Learn about the property tax cycle
The entire property tax system relies on many different parts to run smoothly. If there are delays at any point in the process, those delays cause a domino effect on the rest of the actions that must occur.
The first step in the process is the completion of trending and assessments, which culminate with the submission of a ratio study. The ratio study is basically a comparison between sales and assessed values in the county to ensure that market values are being used to determine assessed values. Typically, these should be submitted to the Department and approved in the May/June time frame, the year prior to tax billing.
Once the Department approves the ratio study, the assessor sends the gross assessed values to the county auditor. This should be done by July 1. Then, the county auditor applies exemptions, deductions, and abatements to determine the net assessed values - the values upon which tax rates are based. The certified net assessed values are statutorily due to the Department by August 1 - again, the year prior to tax billing.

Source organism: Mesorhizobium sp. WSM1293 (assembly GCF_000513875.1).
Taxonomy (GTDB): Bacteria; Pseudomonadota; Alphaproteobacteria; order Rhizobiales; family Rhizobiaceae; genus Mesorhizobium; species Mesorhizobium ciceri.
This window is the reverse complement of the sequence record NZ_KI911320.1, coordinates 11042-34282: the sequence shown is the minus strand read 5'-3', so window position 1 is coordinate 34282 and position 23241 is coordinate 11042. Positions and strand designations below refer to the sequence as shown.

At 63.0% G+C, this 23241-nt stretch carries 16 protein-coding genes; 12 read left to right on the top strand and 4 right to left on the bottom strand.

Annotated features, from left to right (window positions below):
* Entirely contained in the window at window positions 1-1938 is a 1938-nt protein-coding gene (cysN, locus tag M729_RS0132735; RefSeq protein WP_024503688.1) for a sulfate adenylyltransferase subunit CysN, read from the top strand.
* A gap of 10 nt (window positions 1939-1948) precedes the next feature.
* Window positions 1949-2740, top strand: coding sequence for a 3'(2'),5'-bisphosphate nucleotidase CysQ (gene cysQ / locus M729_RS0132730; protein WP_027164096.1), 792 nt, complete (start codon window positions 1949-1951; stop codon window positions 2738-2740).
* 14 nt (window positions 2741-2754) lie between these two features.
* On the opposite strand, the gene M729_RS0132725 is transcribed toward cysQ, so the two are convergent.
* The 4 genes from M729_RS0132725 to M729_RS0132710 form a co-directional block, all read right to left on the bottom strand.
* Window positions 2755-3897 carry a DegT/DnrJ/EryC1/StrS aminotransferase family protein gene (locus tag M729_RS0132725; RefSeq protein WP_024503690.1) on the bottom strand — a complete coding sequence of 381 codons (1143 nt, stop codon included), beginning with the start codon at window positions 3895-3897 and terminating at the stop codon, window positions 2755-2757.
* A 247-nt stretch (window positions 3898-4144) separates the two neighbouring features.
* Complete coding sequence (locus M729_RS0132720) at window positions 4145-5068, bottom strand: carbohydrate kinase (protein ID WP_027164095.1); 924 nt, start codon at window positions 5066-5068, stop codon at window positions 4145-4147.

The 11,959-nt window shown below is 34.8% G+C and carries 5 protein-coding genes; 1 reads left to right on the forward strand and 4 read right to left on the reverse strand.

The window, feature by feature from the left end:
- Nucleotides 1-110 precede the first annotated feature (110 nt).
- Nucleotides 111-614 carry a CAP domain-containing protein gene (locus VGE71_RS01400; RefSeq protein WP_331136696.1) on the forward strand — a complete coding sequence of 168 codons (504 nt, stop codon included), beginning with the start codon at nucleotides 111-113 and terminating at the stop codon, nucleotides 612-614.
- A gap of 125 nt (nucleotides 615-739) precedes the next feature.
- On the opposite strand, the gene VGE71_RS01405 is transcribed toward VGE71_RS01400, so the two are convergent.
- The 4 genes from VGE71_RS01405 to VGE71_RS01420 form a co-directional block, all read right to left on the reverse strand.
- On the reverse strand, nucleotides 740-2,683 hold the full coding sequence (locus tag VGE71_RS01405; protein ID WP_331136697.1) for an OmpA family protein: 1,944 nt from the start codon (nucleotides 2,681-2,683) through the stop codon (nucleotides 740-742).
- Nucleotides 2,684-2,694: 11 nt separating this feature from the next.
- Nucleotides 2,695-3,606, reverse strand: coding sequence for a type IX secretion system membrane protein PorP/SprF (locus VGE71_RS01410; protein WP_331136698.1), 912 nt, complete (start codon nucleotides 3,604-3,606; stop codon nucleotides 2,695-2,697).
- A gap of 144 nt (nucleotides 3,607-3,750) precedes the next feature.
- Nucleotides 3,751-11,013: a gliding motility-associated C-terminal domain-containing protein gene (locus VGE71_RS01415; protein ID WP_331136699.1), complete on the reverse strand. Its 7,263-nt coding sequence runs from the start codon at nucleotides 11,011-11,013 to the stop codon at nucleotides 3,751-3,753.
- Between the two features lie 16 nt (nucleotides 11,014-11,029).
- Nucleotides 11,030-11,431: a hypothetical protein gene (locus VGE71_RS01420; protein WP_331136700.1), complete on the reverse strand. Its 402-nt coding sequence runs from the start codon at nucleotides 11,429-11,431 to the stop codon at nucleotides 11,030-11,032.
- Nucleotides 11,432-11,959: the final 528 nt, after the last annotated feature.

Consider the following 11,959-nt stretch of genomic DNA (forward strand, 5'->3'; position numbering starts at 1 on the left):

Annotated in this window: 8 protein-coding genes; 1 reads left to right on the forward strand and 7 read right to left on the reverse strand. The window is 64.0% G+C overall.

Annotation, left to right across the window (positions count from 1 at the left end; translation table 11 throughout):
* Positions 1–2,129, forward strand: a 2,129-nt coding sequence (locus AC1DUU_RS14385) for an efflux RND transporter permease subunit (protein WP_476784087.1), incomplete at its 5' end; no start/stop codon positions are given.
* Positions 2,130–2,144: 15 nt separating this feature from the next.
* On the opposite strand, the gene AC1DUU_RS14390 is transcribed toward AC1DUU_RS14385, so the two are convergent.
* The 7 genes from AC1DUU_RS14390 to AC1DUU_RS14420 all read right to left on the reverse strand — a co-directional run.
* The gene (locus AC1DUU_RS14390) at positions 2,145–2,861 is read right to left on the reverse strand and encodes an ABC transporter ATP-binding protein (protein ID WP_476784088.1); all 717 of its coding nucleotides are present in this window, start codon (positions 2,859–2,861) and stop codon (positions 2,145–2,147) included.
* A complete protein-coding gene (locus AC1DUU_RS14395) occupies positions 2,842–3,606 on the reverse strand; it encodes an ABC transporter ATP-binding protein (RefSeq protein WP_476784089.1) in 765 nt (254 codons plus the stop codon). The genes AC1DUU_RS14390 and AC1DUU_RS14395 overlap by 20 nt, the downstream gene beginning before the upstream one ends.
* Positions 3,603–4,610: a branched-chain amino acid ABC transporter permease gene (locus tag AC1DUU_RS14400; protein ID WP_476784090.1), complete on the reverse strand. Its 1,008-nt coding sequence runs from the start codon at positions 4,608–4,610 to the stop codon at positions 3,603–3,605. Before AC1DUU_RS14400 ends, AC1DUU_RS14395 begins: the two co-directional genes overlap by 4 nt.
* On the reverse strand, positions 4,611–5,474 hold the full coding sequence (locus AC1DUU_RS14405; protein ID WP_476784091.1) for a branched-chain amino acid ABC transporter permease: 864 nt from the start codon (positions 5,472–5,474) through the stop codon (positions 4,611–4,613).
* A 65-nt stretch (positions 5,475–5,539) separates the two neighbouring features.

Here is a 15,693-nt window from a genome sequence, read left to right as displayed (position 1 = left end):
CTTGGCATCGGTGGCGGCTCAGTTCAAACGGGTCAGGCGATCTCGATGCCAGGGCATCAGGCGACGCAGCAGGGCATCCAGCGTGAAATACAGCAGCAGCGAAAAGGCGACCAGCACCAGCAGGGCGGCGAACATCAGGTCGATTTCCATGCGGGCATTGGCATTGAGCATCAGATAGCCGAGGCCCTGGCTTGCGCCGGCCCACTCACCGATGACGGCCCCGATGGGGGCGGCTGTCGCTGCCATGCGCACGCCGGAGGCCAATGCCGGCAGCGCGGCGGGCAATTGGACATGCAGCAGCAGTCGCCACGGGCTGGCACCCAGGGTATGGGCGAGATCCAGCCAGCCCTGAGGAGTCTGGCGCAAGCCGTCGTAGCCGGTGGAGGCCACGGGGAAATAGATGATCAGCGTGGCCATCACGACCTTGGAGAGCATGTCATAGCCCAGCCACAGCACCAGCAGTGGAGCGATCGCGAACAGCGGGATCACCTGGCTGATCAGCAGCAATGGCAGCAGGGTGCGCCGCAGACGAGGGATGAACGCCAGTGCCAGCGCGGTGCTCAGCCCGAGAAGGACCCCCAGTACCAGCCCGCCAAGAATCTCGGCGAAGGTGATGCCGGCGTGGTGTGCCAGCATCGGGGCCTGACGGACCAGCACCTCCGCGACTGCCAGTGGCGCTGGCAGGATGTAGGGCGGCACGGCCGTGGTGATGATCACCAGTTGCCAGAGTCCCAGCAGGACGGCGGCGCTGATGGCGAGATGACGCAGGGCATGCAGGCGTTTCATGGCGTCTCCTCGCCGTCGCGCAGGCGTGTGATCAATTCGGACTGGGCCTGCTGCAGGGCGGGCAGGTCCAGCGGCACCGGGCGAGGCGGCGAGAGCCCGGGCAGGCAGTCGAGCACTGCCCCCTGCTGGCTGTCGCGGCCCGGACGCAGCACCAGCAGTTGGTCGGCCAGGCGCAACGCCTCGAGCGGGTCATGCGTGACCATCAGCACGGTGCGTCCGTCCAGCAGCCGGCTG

The Department can begin processing a county's budget and calculating preliminary rates once the certified net assessed values are submitted and the local budgets are adopted (November 1 deadline). The preliminary budgets and rates are then sent to the county taxing units. There is a ten-day window during which the units can comment on this preliminary information and make corrections to information used to calculate the rates.
Once the ten-day window has passed, the Department can issue the budget order and tax rates. Statutorily, this must be completed by February 15 (the year of tax billing).
Individuals can keep up to date on where a county is in the process by viewing the Status Maps